Many artists would like to develop the ability to draw people. This skill set opens up the possibility of doing portraits of family and friends. However, many artists find drawing the human form intimidating. But it need not be. All drawing requires the same basic skills just used in slightly different ways. The ability to draw people using basic shapes is a common tool that artists utilize. It's no different than drawing a still life or a landscape using the same technique.
Get reference photos and study them. You’re looking for the areas in which you’d place an imaginary line of action down the center of the person’s body and how you’d block in the basic geometric shapes involved in drawing the human form.
Create a line of action on your paper. The line of action is typically an invisible line that runs through a person’s body, often at the spine, arms and legs. This line tells the eye how the person will move. Make sure you draw this line in faintly before you begin drawing the basic shapes. If you block in these lines first, you shouldn’t run out of paper (see Resources).
Block in the large geometric shapes first. Artists use shapes in two basic ways to draw the subject. They look for basic geometric shapes like triangles, squares and circles. For example, a person’s basic body shape if he were standing straight would be a rectangle. His legs and arms fit the basic form a cylinder (see Resources 1, 2 and 3 for pictures).
Draw in the organic-looking shapes. Organic shapes don’t fit exactly into any category of basic geometric shapes, but are more rounded and soft. Drawing these shapes is akin to drawing the basic outline (shape) of a squash or a bunny’s ears. Use this type of shape to block in a funnily-shaped hat or character nose.
Double-check the placement of your basic geometric and organic shapes before proceeding on to the refining stage. Doing this will prevent you from misusing the paper plane. If you find that your drawing does not fit on the page well, it’s usually because it is too large, too small or poorly placed within the picture frame. Blocking out the basic shapes all over the paper will help ensure that your picture is balanced.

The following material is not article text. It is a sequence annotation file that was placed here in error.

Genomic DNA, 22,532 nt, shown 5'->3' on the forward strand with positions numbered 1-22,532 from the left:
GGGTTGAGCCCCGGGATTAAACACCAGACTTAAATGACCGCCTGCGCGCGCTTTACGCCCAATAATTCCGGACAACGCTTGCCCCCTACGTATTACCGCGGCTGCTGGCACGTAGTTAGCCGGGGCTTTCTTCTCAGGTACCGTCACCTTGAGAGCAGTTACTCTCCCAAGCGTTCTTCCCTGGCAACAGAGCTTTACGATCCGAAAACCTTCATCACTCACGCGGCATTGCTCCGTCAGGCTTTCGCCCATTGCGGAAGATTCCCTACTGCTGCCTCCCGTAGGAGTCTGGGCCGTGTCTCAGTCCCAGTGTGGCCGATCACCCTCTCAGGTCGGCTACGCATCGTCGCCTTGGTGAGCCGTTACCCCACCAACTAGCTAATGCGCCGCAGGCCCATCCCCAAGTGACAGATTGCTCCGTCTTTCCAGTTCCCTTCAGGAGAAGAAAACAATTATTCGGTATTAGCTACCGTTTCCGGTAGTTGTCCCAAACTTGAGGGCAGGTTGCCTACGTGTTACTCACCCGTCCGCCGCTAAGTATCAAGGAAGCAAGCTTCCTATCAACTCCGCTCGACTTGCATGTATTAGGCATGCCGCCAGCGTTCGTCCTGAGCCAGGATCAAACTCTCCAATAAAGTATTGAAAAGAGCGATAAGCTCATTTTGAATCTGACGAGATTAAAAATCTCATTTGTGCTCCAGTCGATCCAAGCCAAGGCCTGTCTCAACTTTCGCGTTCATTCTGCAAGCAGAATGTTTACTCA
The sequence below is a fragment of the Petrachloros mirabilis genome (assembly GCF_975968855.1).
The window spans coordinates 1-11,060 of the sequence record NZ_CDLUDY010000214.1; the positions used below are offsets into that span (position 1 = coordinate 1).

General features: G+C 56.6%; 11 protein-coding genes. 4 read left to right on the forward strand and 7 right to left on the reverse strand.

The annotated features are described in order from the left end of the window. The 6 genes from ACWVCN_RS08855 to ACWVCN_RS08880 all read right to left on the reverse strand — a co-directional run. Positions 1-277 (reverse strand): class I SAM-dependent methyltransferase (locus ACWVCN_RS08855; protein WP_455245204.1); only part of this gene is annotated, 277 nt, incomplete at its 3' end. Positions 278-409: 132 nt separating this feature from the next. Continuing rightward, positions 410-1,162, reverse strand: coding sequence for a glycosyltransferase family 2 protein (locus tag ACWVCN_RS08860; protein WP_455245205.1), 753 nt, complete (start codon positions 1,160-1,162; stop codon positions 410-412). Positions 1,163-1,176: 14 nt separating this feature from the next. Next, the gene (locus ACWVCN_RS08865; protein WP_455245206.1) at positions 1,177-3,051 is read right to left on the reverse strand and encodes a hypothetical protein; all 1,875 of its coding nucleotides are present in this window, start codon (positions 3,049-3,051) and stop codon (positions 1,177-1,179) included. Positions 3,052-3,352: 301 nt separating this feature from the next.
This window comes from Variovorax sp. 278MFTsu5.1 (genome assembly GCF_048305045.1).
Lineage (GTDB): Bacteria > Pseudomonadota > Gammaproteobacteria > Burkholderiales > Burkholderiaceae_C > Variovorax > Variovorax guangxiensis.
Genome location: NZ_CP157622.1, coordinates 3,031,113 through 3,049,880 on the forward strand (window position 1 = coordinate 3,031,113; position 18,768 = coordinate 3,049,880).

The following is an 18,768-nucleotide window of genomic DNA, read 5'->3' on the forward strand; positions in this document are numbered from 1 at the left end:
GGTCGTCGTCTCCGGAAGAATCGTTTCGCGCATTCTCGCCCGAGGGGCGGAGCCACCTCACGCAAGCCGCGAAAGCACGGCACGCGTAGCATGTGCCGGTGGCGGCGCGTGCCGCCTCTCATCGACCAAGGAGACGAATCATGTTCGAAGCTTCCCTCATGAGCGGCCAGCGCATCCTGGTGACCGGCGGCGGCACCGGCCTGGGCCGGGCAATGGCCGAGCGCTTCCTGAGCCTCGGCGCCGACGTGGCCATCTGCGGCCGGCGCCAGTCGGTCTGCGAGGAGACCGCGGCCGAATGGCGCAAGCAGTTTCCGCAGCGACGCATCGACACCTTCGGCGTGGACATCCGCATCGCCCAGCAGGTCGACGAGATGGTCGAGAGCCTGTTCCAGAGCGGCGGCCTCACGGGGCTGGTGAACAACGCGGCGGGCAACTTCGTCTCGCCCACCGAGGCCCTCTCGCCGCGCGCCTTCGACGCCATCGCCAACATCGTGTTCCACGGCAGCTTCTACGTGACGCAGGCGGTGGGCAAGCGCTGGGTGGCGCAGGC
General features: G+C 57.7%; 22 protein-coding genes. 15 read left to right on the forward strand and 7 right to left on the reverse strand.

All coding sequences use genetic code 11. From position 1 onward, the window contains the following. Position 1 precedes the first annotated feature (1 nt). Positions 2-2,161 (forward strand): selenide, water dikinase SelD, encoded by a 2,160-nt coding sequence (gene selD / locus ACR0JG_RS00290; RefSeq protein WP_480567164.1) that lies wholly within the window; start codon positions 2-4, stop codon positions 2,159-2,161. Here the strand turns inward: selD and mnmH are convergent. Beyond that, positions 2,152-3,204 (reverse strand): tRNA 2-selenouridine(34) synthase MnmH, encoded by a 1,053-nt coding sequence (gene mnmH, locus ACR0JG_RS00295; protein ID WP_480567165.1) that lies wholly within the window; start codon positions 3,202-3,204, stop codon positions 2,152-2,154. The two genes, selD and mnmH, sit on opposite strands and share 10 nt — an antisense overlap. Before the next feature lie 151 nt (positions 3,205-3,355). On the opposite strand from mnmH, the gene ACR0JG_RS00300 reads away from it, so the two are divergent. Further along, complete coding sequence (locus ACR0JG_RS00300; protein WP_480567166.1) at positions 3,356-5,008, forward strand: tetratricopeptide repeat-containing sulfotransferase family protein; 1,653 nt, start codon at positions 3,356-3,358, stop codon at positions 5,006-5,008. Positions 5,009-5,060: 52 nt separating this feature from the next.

Refine the lines. Once you’ve drawn the basic shapes, fill in the details of the person like his fingers, face and the details on his clothing (see Resources for pictures and videos).
Stan Lee and John Buscema in “How to Draw Comics the Marvel Way” suggest that artists spend lots of time drawing stick figures with basic shapes added to them. The artists recommend that aspiring artists draw many pages of these types of drawing until they are comfortable drawing the human form in basic shapes performing any movement the artist desires.
Do not give up if you do not understand how to use shapes to draw the first time out. It takes practice. Many artists find it perfectly acceptable to restate—that is to redraw—the basic outlines of the shapes they’re trying to draw. They then erase the extra lines once the line they want is in place.
- “How to Draw Comics the Marvel Way”; Stan Lee and John Buscema; 1978
- “Lines and Measurements’; Art Instructions Schools; 2006
- “Basic Shapes’; Art Instructions Schools; 2006
- draw portrait pencils image by PinkShot from Fotolia.com